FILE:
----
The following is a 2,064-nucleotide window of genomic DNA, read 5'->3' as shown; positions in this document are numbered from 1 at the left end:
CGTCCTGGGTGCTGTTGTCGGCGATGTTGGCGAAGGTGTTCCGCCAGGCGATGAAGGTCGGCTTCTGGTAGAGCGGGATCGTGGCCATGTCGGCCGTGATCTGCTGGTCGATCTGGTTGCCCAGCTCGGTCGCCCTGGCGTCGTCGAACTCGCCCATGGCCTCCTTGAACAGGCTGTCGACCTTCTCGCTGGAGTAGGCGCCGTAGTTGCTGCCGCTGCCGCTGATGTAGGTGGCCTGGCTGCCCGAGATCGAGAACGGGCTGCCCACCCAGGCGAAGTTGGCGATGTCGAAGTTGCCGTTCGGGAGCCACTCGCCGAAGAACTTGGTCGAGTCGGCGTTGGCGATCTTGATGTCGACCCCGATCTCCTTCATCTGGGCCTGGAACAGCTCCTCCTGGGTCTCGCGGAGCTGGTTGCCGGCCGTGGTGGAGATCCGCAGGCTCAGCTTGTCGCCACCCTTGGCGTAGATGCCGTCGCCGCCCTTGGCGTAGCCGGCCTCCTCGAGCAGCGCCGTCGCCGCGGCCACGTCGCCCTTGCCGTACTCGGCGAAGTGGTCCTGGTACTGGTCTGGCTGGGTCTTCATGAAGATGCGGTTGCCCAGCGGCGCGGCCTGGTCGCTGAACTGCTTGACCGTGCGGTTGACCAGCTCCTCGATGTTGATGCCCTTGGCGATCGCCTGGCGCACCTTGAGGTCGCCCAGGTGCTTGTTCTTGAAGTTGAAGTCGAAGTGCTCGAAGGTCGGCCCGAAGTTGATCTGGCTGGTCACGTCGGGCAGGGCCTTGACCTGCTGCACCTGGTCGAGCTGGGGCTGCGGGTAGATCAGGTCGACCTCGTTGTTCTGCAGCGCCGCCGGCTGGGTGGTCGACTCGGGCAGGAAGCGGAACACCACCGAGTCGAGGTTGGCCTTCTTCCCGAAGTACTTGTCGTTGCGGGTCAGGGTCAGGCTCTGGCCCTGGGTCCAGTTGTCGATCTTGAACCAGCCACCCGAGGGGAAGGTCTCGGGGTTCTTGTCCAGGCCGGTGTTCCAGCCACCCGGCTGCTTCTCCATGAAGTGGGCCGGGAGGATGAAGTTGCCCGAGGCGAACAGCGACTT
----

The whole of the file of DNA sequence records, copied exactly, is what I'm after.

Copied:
The following is a 2,064-nucleotide window of genomic DNA, read 5'->3' as shown; positions in this document are numbered from 1 at the left end:
CGTCCTGGGTGCTGTTGTCGGCGATGTTGGCGAAGGTGTTCCGCCAGGCGATGAAGGTCGGCTTCTGGTAGAGCGGGATCGTGGCCATGTCGGCCGTGATCTGCTGGTCGATCTGGTTGCCCAGCTCGGTCGCCCTGGCGTCGTCGAACTCGCCCATGGCCTCCTTGAACAGGCTGTCGACCTTCTCGCTGGAGTAGGCGCCGTAGTTGCTGCCGCTGCCGCTGATGTAGGTGGCCTGGCTGCCCGAGATCGAGAACGGGCTGCCCACCCAGGCGAAGTTGGCGATGTCGAAGTTGCCGTTCGGGAGCCACTCGCCGAAGAACTTGGTCGAGTCGGCGTTGGCGATCTTGATGTCGACCCCGATCTCCTTCATCTGGGCCTGGAACAGCTCCTCCTGGGTCTCGCGGAGCTGGTTGCCGGCCGTGGTGGAGATCCGCAGGCTCAGCTTGTCGCCACCCTTGGCGTAGATGCCGTCGCCGCCCTTGGCGTAGCCGGCCTCCTCGAGCAGCGCCGTCGCCGCGGCCACGTCGCCCTTGCCGTACTCGGCGAAGTGGTCCTGGTACTGGTCTGGCTGGGTCTTCATGAAGATGCGGTTGCCCAGCGGCGCGGCCTGGTCGCTGAACTGCTTGACCGTGCGGTTGACCAGCTCCTCGATGTTGATGCCCTTGGCGATCGCCTGGCGCACCTTGAGGTCGCCCAGGTGCTTGTTCTTGAAGTTGAAGTCGAAGTGCTCGAAGGTCGGCCCGAAGTTGATCTGGCTGGTCACGTCGGGCAGGGCCTTGACCTGCTGCACCTGGTCGAGCTGGGGCTGCGGGTAGATCAGGTCGACCTCGTTGTTCTGCAGCGCCGCCGGCTGGGTGGTCGACTCGGGCAGGAAGCGGAACACCACCGAGTCGAGGTTGGCCTTCTTCCCGAAGTACTTGTCGTTGCGGGTCAGGGTCAGGCTCTGGCCCTGGGTCCAGTTGTCGATCTTGAACCAGCCACCCGAGGGGAAGGTCTCGGGGTTCTTGTCCAGGCCGGTGTTCCAGCCACCCGGCTGCTTCTCCATGAAGTGGGCCGGGAGGATGAAGTTGCCCGAGGCGAACAGCGACTT